Last week, Alex Kell (Atlanta-based tester and my former boss) gave a fun talk at Software Testing Club Atlanta, ”The Oracle is Fallible: Recognizing, Understanding, and Evaluating the Assumptions that Testers Make”.

File:John William Waterhouse oracle 1884.png

Here are the highlights from my notes:

  • After showing John William Waterhouse’s famous 1884 painting, Consulting the Oracle (above), of 7 priestesses listening to an 8th priestess (playing the Oracle) interpret from the gods, Alex asked:
  • “Assumptions, are they bad or good?”
    • We make them because we’re lazy.
    • Sometimes we know we’re making an assumption, sometimes we don’t know.
    • After some discussion and examples of assumptions we realized we are all constantly making assumptions every waking moment and decided assumptions can be good or bad.
  • Bad assumptions (or forgetting the Oracle is fallible):
    • “The spec is correct.” – Be careful.  Remember Ron Jeffries “Three Cs”:
      • The Spec (AKA “Card”) is a reminder to have a conversation about something.
      • The Conversation is a discussion of the details that result in test confirmations.
      • The Confirmation is acceptance criteria that can be turned into acceptance tests.
    • “They know what they’re doing.” – What if everybody on the team is thinking this…group think?
    • “I know what I’m doing.”
    • “The software is working because we haven't seen a (red) failed test.”  (Dennis Stevens says “Every project starts red, and it stays red, until it is green.”)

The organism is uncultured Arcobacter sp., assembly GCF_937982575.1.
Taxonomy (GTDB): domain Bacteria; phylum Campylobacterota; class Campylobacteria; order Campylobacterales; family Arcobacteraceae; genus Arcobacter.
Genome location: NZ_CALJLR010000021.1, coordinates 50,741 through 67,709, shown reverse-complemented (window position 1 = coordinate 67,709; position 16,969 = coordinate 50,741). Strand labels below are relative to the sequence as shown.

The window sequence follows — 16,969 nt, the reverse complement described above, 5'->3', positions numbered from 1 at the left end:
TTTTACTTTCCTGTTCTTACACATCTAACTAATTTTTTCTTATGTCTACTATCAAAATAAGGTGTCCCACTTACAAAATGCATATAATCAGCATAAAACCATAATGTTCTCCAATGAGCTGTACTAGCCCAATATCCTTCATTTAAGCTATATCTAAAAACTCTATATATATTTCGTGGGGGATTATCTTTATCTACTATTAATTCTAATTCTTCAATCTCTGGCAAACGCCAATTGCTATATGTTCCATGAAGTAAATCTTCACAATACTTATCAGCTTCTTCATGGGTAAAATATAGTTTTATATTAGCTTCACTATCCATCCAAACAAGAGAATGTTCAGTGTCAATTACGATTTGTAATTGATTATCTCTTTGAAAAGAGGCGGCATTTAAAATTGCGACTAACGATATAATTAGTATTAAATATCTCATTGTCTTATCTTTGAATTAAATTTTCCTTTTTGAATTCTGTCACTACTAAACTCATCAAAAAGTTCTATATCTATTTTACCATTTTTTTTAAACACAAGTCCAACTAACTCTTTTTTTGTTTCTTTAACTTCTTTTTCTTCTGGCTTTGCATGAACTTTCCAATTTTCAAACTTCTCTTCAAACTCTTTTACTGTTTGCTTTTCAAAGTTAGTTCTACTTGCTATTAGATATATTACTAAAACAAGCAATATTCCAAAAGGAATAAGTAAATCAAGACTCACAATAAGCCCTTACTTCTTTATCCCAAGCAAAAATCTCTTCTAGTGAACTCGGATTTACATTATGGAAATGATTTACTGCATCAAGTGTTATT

• “The model is reality.” – A model is an abstraction.  All decisions based on models are based on assumptions.  You should never be surprised when a model does not turn out to reflect reality.  Author, Nassim Nicholas Taleb, coined the word “platonicity” to describe the human tendency to find patterns in everything.

      Alex gave a nearly literal example of where people fall victim to this bad assumption: He told of people on Craig’s List (or similar) paying money for things like actual cars one can drive, only to discover they had just purchased a scaled down model of a car.
  • Good assumptions (I loved this and thought it was pretty bold to declare some assumptions being good for testers):
    • “The estimates are accurate”. – Take what you did last time.  Use the estimate until it is no longer helpful.
    • “The web service will honor its contract”. If testers didn’t make this assumption, might they be wasting time testing the wrong thing? 
    • There were more good assumptions but I have a gap in my notes.  Maybe Alex will leave a comment with those I missed.
  • Alex talked about J.B. Rainsberger’s “Integrated Tests Are a Scam” – In other words, if we don’t make some assumptions, we would have to code tests for the rest of our lives to make a dent in our coverage.
  • Suggestions to deal with assumptions:
    • Be explicit about your assumptions.
    • Use truth tables for complex scenarios (Alex shared one he used for his own testing).
    • System thinking – Testers should be able to explain the whole system.  This cuts down on bad assumptions.


  1. Carl said...

    Hopefully this will not post twice. Great post! I have not seen a truth table in the context of testing. I could not readily find an example via Google. Could you or Alex share an example?

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